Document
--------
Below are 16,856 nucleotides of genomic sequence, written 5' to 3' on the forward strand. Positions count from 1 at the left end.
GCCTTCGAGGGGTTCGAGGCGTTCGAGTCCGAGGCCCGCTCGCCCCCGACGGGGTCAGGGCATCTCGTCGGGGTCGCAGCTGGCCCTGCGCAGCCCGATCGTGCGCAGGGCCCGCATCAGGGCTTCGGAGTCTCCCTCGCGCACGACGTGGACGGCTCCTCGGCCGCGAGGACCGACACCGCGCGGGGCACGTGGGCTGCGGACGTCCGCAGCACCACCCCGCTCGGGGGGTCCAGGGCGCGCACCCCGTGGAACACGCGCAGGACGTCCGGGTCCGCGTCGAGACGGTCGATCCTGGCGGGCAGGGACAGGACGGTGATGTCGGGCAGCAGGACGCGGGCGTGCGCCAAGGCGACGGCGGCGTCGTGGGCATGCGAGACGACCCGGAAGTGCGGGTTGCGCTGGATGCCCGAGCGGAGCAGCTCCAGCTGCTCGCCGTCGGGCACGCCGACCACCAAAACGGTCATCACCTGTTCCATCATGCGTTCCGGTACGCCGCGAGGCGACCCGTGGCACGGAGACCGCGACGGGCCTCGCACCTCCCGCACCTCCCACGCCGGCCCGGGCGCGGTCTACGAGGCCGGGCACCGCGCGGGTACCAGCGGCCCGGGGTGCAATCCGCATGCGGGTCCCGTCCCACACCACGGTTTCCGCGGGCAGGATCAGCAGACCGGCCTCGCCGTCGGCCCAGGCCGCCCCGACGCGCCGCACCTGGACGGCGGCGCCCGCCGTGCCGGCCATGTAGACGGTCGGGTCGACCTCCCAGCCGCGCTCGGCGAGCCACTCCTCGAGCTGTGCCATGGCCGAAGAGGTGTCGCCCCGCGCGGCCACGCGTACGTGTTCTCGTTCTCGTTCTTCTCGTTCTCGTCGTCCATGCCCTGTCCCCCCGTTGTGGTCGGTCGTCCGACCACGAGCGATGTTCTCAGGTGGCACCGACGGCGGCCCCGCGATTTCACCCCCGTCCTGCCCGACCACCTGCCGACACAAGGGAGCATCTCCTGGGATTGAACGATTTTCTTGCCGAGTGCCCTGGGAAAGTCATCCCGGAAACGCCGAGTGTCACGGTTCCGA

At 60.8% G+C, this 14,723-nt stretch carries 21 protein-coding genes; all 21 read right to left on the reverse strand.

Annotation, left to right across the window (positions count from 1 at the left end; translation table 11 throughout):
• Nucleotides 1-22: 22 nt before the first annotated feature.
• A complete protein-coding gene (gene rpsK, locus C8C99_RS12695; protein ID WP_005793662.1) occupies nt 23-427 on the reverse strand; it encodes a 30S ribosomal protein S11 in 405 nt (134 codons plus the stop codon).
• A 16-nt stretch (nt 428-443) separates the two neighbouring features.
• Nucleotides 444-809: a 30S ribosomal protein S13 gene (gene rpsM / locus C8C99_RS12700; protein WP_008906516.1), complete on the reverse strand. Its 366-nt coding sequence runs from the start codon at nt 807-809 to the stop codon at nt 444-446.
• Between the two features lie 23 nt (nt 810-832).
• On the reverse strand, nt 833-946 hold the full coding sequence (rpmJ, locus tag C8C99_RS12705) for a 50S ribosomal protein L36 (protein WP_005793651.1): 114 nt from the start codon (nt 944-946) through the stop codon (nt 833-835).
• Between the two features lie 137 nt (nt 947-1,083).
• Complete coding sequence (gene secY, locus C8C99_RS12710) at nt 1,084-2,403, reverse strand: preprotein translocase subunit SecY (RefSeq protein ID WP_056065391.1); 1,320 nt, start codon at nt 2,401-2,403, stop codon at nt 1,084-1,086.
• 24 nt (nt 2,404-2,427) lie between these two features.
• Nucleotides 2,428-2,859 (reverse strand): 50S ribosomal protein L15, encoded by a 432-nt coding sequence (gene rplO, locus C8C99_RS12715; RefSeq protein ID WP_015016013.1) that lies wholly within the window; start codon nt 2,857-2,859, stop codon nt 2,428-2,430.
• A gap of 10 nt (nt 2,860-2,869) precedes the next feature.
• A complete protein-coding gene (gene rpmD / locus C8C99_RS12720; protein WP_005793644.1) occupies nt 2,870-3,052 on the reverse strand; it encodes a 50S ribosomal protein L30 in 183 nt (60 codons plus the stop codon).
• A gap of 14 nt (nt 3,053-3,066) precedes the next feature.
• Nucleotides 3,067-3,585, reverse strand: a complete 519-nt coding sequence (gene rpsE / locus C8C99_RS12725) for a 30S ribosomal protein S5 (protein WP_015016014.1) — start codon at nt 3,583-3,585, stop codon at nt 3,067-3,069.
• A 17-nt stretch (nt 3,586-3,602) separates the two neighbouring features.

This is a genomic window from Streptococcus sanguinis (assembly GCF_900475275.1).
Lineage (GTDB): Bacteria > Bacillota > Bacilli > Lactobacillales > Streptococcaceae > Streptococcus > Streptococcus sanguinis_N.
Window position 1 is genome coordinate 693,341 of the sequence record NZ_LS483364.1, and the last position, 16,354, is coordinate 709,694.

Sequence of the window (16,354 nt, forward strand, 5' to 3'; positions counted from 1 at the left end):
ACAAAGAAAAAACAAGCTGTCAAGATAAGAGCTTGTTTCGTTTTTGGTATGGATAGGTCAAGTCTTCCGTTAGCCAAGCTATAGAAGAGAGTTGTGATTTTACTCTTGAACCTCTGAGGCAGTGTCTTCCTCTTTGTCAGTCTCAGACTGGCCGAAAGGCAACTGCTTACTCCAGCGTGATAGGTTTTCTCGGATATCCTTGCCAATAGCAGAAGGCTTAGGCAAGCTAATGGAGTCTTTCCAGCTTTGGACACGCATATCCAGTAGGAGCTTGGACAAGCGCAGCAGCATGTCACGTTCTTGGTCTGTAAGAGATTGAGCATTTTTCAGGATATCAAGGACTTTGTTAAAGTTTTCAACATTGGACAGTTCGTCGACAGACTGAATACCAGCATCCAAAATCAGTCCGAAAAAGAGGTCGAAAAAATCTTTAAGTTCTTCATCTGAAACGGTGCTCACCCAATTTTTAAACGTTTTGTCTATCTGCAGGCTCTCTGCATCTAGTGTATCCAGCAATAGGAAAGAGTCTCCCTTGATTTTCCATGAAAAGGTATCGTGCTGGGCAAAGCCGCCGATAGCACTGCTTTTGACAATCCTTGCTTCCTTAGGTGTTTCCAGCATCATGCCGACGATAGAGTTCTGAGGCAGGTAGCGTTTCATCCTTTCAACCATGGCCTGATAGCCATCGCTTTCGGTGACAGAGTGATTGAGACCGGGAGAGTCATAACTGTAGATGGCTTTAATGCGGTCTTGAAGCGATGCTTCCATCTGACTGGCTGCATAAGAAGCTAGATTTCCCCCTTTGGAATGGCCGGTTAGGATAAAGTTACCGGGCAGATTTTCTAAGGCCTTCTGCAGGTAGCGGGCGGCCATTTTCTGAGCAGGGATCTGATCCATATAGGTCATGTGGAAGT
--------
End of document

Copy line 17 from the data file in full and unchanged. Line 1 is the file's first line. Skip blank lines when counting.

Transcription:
• A gap of 14 nt (nt 3,053-3,066) precedes the next feature.